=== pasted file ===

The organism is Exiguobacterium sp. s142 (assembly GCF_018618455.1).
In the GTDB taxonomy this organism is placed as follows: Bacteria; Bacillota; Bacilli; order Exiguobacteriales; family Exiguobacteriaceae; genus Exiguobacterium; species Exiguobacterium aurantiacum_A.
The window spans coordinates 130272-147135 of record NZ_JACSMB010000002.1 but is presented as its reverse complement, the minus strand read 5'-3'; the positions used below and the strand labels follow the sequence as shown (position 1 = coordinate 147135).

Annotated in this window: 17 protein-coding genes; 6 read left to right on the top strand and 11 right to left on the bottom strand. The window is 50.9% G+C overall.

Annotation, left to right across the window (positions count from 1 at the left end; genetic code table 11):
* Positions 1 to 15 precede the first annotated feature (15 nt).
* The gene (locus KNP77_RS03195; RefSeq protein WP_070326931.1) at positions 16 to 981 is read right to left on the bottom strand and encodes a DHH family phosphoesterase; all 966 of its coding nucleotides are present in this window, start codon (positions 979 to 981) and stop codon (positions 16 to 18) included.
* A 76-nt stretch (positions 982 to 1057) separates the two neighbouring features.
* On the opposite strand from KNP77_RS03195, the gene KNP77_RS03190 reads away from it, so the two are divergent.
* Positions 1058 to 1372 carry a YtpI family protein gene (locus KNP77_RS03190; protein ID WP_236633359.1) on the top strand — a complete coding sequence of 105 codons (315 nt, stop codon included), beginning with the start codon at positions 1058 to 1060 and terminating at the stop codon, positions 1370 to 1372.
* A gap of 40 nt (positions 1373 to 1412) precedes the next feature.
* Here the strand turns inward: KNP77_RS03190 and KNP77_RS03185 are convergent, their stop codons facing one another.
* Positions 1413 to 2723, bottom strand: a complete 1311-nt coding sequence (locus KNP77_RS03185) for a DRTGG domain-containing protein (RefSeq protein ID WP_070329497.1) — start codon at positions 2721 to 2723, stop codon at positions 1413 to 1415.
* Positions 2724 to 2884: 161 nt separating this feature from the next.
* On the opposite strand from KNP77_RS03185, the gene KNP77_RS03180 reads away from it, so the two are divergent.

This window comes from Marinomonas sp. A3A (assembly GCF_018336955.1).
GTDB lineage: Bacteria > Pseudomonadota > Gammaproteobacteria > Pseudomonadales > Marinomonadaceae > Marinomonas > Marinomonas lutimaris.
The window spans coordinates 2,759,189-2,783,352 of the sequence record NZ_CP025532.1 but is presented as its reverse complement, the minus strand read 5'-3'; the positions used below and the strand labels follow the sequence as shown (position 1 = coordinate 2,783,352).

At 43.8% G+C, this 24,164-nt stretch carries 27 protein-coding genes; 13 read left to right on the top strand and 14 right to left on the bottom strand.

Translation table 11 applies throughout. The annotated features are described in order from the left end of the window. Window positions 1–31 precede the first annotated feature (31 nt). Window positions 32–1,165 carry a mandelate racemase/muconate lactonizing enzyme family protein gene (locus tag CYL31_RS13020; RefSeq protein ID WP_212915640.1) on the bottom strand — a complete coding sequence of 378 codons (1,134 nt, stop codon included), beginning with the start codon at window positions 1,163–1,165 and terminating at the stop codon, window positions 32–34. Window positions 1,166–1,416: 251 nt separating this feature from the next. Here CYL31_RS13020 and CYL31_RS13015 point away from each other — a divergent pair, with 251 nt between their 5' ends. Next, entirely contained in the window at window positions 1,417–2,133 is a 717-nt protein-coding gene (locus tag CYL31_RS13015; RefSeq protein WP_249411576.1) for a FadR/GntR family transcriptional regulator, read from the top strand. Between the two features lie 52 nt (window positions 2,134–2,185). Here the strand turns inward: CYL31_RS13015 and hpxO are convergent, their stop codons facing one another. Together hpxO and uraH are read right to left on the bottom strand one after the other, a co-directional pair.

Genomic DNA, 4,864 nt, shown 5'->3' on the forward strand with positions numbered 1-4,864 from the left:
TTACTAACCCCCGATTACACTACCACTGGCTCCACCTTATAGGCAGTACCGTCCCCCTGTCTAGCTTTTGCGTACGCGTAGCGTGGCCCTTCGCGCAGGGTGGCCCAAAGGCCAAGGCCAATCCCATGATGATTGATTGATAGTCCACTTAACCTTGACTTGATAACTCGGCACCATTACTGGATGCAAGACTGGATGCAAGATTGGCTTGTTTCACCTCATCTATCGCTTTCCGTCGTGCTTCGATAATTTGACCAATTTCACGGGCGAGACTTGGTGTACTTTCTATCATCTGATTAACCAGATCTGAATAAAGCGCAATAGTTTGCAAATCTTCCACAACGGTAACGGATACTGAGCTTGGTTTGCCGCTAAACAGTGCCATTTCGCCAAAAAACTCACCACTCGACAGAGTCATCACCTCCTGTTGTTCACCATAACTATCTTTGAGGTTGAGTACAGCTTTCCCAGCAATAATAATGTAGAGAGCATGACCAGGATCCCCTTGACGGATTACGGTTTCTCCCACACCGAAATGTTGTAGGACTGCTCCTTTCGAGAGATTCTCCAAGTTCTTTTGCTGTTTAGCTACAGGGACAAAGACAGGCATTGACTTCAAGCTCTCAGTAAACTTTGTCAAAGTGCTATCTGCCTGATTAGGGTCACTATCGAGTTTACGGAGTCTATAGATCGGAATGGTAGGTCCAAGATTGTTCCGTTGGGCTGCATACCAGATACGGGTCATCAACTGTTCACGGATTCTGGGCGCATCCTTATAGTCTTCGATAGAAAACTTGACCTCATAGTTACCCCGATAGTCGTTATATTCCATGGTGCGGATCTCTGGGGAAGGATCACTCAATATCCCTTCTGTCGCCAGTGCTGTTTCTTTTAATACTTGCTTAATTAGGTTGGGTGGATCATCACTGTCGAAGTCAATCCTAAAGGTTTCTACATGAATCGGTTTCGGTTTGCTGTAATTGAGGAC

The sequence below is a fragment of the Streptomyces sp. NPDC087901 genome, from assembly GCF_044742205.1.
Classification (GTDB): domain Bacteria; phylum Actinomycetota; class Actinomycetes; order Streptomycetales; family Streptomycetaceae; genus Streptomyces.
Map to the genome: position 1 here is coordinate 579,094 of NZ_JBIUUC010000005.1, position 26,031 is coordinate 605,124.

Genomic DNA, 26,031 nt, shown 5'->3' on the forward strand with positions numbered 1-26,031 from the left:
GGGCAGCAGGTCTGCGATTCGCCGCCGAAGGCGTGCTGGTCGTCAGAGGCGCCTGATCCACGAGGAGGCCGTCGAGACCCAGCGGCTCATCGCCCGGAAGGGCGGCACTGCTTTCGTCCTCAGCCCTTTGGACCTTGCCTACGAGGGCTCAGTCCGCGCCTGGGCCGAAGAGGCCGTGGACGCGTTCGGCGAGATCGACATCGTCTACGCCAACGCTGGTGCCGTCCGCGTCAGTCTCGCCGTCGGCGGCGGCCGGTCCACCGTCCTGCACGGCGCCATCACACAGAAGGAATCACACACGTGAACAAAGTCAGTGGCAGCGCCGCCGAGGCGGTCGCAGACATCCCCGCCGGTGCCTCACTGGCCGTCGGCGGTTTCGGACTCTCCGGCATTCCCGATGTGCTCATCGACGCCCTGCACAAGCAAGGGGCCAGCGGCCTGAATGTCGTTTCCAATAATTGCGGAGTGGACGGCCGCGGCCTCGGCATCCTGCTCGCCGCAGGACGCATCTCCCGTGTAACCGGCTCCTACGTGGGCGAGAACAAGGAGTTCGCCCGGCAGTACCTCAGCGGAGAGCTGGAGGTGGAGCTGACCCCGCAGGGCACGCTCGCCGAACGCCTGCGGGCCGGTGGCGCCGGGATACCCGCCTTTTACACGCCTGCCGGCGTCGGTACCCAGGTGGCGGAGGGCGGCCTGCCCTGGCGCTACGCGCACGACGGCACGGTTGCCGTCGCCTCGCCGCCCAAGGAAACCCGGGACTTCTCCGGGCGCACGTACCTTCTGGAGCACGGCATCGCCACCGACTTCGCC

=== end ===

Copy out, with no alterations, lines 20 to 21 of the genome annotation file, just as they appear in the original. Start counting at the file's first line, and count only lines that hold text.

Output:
Translation table 11 applies throughout. The annotated features are described in order from the left end of the window. Window positions 1–31 precede the first annotated feature (31 nt). Window positions 32–1,165 carry a mandelate racemase/muconate lactonizing enzyme family protein gene (locus tag CYL31_RS13020; RefSeq protein ID WP_212915640.1) on the bottom strand — a complete coding sequence of 378 codons (1,134 nt, stop codon included), beginning with the start codon at window positions 1,163–1,165 and terminating at the stop codon, window positions 32–34. Window positions 1,166–1,416: 251 nt separating this feature from the next. Here CYL31_RS13020 and CYL31_RS13015 point away from each other — a divergent pair, with 251 nt between their 5' ends. Next, entirely contained in the window at window positions 1,417–2,133 is a 717-nt protein-coding gene (locus tag CYL31_RS13015; RefSeq protein WP_249411576.1) for a FadR/GntR family transcriptional regulator, read from the top strand. Between the two features lie 52 nt (window positions 2,134–2,185). Here the strand turns inward: CYL31_RS13015 and hpxO are convergent, their stop codons facing one another. Together hpxO and uraH are read right to left on the bottom strand one after the other, a co-directional pair.

Genomic DNA, 4,864 nt, shown 5'->3' on the forward strand with positions numbered 1-4,864 from the left: